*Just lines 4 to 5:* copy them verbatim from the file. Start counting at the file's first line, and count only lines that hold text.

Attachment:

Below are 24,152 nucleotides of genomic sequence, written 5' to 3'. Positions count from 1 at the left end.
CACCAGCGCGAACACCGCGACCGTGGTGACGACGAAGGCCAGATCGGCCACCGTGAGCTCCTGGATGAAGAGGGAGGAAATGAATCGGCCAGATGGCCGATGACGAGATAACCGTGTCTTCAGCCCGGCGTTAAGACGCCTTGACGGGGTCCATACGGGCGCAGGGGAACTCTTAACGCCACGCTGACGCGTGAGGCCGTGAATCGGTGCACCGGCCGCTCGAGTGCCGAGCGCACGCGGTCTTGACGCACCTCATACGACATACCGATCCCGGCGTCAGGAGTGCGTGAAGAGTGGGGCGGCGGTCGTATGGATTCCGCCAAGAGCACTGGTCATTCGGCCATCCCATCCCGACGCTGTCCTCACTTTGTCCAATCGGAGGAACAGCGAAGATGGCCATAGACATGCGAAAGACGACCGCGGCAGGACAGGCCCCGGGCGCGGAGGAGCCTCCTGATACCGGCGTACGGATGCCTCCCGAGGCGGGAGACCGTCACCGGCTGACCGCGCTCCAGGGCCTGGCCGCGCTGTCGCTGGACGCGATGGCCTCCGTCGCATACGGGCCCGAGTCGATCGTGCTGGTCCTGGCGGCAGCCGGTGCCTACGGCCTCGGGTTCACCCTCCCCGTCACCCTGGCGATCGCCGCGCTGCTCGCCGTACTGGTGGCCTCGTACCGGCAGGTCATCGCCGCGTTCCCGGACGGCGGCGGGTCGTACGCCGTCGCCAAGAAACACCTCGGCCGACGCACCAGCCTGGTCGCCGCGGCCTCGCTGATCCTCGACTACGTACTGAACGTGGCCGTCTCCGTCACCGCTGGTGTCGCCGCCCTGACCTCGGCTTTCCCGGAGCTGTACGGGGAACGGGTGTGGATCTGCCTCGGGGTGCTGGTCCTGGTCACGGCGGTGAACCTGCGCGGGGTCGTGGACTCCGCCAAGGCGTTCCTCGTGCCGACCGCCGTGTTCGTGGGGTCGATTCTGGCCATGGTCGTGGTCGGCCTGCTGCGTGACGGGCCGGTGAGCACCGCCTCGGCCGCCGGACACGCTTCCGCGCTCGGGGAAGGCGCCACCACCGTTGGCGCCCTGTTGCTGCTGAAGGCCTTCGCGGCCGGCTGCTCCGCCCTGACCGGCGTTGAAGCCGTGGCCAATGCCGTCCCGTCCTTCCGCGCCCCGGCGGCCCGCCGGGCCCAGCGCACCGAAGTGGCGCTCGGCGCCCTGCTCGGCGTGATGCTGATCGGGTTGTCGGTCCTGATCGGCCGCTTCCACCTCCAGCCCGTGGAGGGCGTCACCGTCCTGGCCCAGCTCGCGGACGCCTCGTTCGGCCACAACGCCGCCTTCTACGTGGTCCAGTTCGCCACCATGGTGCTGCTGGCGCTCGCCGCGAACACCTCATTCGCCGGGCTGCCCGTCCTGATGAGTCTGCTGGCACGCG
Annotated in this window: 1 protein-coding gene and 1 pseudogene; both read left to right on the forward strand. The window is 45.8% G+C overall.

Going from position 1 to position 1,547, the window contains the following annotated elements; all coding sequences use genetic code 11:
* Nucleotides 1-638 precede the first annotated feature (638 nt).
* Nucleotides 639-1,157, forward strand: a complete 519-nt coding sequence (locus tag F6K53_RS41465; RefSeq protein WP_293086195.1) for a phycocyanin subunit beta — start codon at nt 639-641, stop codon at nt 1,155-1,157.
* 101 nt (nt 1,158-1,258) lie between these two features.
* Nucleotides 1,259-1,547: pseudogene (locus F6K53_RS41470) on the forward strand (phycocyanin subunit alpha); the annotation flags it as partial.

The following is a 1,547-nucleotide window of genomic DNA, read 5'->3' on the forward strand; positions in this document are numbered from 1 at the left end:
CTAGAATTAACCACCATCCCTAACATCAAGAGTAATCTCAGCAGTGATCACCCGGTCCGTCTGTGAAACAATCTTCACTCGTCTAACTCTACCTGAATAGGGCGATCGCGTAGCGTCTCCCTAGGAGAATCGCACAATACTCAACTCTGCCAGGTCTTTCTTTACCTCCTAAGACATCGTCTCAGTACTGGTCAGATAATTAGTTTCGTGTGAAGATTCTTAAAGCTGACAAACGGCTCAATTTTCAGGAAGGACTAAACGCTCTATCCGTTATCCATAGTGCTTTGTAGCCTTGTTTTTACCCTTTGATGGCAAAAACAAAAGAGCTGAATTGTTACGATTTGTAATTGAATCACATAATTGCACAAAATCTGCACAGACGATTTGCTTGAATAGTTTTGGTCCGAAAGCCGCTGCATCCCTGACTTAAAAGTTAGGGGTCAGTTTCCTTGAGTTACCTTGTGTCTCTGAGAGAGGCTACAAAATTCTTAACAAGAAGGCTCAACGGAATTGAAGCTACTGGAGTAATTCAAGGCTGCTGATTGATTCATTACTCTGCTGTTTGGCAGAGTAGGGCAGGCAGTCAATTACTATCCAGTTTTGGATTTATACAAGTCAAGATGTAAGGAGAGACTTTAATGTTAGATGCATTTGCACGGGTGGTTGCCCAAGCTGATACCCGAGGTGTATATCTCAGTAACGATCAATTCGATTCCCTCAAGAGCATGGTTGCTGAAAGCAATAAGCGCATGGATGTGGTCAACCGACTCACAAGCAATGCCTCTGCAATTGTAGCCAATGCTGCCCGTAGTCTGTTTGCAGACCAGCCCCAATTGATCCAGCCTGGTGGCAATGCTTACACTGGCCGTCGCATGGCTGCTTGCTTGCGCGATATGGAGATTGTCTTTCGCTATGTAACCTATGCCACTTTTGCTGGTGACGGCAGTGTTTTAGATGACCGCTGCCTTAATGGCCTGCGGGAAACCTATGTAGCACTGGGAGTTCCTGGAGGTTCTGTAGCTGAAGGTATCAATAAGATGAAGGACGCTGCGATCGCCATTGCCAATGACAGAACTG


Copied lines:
Going from position 1 to position 1,547, the window contains the following annotated elements; all coding sequences use genetic code 11:
* Nucleotides 1-638 precede the first annotated feature (638 nt).